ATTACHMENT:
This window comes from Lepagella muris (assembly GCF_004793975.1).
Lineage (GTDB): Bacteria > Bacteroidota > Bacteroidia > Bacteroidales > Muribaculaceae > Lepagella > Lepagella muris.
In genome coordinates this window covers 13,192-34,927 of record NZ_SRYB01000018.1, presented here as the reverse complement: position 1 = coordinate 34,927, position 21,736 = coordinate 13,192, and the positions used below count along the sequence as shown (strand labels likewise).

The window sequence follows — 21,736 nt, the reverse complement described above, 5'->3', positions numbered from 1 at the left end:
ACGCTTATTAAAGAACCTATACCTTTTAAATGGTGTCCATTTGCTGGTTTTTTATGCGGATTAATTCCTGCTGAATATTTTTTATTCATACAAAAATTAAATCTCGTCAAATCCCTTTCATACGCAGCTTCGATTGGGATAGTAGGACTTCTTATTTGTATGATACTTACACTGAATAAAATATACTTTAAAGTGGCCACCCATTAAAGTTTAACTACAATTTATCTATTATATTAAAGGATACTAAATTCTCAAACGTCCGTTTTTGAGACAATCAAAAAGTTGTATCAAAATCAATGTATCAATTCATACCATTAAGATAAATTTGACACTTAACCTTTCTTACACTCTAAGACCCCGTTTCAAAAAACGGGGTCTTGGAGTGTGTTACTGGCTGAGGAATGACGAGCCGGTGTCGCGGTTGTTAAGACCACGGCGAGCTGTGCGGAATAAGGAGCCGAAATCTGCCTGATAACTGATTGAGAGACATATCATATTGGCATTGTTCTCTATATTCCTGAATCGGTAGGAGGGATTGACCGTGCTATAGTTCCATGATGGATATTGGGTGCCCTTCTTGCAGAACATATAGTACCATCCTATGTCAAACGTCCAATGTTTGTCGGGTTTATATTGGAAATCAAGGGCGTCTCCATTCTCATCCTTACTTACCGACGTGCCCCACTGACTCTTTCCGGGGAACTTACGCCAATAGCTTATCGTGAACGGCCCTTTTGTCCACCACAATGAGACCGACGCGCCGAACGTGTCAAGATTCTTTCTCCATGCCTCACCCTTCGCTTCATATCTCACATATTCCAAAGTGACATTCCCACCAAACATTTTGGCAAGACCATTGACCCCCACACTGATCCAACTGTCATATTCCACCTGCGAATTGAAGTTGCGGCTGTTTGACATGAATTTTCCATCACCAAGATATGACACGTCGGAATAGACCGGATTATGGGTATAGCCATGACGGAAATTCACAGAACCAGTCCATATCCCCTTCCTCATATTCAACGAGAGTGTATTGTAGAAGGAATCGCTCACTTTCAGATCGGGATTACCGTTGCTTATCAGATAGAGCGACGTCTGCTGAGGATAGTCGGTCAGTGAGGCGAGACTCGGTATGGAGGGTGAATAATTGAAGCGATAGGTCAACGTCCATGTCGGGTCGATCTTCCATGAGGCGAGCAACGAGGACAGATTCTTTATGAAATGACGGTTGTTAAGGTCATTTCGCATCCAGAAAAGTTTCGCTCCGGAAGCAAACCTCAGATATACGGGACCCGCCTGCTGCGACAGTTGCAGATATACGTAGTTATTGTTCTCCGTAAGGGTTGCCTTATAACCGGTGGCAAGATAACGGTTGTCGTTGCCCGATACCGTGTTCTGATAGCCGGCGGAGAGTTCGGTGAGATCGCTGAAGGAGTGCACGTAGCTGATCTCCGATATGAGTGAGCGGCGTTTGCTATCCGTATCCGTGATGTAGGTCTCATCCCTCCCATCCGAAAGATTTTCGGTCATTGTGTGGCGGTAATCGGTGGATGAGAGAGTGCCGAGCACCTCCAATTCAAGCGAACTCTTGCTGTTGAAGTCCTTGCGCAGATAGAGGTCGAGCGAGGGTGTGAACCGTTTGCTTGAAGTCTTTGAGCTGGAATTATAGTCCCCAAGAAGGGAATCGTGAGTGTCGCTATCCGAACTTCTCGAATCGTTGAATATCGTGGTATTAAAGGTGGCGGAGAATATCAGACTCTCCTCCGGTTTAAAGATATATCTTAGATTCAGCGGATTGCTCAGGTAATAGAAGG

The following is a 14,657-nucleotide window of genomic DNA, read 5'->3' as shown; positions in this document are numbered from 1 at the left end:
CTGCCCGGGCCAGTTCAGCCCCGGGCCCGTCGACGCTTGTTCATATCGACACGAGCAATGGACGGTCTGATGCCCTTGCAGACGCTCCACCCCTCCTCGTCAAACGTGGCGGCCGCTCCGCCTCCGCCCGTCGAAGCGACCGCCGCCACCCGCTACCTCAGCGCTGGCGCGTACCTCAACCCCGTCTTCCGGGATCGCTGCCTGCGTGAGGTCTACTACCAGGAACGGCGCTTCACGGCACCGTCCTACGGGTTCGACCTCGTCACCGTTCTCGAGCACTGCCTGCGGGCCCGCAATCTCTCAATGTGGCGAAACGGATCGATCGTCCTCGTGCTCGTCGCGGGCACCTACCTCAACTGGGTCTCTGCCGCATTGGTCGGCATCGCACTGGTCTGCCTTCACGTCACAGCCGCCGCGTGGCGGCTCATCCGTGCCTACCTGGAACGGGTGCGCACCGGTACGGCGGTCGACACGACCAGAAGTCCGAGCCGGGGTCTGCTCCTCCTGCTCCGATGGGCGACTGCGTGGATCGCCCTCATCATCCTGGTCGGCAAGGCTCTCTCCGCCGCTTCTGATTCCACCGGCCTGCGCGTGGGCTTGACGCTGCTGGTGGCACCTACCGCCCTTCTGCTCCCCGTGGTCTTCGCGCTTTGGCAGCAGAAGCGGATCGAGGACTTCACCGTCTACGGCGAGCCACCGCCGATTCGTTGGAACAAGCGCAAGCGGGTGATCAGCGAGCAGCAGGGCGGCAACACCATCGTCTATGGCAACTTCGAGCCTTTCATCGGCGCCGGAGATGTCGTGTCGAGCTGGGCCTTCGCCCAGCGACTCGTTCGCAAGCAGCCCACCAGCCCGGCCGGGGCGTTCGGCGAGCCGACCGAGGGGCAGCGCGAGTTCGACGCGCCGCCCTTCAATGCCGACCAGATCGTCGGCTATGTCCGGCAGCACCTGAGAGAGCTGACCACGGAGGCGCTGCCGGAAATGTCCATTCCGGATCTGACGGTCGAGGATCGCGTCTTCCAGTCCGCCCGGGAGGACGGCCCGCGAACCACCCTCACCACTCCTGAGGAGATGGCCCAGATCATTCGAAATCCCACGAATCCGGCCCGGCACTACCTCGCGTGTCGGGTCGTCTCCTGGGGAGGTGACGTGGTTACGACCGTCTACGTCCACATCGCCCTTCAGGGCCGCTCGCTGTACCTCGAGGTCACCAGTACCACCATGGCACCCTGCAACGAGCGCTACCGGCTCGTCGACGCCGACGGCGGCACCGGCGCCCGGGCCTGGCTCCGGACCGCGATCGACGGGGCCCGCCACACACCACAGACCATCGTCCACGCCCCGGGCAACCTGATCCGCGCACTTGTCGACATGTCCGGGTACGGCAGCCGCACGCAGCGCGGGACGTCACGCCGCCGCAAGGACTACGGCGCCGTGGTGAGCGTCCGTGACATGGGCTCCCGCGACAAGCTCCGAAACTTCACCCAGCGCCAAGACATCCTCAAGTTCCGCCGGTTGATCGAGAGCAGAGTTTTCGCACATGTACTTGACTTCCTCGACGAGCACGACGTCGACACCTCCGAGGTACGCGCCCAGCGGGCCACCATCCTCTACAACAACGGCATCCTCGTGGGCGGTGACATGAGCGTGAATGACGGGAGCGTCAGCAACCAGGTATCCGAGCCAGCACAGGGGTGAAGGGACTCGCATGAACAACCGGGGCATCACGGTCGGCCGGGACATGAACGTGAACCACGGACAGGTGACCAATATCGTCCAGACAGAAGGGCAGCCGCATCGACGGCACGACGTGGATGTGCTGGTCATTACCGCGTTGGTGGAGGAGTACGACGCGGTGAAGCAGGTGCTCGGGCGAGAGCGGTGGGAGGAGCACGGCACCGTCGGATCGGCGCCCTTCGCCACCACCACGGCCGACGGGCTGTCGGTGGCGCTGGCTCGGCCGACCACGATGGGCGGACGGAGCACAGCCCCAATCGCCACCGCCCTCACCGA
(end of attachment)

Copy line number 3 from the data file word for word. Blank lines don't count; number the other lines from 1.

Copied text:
In genome coordinates this window covers 13,192-34,927 of record NZ_SRYB01000018.1, presented here as the reverse complement: position 1 = coordinate 34,927, position 21,736 = coordinate 13,192, and the positions used below count along the sequence as shown (strand labels likewise).